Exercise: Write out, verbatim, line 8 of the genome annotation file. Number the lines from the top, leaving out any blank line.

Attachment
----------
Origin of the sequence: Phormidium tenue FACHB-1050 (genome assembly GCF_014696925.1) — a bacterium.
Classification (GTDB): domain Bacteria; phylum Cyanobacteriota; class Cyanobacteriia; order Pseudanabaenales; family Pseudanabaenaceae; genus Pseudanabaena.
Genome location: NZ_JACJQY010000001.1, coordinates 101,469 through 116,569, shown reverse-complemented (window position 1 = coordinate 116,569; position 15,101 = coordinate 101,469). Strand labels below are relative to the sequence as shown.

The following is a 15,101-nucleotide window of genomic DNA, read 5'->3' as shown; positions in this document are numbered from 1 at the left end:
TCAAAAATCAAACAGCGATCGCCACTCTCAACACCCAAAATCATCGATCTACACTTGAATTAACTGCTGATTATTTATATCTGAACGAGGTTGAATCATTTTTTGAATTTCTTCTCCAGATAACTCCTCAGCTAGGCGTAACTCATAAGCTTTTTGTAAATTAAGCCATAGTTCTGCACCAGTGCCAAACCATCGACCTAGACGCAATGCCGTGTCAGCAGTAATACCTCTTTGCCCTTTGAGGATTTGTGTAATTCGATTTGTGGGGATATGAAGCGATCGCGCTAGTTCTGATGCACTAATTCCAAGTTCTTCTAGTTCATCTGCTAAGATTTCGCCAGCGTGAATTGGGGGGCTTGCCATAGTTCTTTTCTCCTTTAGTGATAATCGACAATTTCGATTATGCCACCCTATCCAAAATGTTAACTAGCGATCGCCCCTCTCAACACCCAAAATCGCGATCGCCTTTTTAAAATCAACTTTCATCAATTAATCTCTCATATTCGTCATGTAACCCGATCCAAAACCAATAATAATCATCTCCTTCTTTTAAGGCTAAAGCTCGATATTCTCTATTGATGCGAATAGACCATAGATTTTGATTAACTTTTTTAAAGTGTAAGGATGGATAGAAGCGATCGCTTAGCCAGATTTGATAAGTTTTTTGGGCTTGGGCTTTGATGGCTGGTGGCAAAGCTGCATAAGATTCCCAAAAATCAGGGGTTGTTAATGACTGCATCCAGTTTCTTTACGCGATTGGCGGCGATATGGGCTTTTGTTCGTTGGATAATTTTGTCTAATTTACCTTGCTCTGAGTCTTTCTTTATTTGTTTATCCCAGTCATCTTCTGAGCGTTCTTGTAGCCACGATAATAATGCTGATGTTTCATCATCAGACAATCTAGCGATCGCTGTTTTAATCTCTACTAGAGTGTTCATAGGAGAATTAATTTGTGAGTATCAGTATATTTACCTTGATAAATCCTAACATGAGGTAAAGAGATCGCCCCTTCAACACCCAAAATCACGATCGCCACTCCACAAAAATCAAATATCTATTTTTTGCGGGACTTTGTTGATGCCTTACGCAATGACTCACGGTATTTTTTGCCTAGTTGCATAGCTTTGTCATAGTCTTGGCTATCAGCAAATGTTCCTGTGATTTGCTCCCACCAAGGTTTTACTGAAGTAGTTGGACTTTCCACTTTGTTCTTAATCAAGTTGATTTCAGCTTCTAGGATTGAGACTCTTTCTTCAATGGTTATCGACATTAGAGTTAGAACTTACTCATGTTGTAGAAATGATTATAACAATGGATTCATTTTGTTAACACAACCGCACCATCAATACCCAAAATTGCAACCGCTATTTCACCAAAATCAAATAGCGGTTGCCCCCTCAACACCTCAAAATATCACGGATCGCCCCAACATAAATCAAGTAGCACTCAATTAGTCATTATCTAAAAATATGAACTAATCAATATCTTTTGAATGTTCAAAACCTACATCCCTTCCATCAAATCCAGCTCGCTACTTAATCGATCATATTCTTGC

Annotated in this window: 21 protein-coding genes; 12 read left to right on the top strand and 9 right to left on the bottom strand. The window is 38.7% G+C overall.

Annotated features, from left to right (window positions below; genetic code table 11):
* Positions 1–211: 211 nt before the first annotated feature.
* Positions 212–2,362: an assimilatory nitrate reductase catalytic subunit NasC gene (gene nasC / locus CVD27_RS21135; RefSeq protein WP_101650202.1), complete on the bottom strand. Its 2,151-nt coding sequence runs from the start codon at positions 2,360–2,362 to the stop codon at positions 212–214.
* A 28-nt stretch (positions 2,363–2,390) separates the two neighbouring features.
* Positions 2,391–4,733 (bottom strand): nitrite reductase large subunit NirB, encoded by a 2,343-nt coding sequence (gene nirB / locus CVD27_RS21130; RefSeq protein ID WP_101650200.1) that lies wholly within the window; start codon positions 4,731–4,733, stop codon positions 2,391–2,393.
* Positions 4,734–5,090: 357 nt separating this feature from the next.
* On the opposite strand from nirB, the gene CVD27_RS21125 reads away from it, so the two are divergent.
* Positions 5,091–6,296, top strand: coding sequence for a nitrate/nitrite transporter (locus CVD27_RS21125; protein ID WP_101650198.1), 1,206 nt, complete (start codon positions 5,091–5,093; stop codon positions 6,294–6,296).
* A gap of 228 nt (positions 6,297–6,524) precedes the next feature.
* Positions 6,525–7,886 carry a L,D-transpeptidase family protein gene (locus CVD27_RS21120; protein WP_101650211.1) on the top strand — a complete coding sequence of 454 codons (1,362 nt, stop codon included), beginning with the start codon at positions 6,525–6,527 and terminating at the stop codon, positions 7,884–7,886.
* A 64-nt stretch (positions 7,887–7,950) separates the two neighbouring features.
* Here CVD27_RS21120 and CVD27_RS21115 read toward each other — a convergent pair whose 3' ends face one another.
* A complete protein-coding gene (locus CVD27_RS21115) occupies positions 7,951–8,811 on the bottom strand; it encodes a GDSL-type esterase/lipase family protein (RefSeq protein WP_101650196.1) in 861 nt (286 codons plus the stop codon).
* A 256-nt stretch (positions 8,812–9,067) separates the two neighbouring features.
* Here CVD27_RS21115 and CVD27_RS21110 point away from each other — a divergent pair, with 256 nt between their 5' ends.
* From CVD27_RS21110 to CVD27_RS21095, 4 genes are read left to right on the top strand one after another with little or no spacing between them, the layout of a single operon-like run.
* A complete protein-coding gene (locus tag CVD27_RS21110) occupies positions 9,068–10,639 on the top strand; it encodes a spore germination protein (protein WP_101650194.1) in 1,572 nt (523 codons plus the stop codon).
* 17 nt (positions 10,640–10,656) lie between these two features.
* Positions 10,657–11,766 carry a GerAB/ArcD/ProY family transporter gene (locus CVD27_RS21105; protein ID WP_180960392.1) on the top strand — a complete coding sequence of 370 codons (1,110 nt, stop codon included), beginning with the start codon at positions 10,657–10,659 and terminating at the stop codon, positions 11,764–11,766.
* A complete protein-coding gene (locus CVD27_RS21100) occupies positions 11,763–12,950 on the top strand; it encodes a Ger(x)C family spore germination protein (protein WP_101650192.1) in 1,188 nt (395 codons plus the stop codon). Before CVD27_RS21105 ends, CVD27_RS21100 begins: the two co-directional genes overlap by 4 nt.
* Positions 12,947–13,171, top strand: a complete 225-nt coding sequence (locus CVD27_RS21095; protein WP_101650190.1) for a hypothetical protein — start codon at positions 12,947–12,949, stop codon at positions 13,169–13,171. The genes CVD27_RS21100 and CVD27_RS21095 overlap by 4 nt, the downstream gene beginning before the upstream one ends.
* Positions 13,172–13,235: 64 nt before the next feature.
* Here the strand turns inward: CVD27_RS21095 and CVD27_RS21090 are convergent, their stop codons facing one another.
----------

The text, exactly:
* Positions 1–211: 211 nt before the first annotated feature.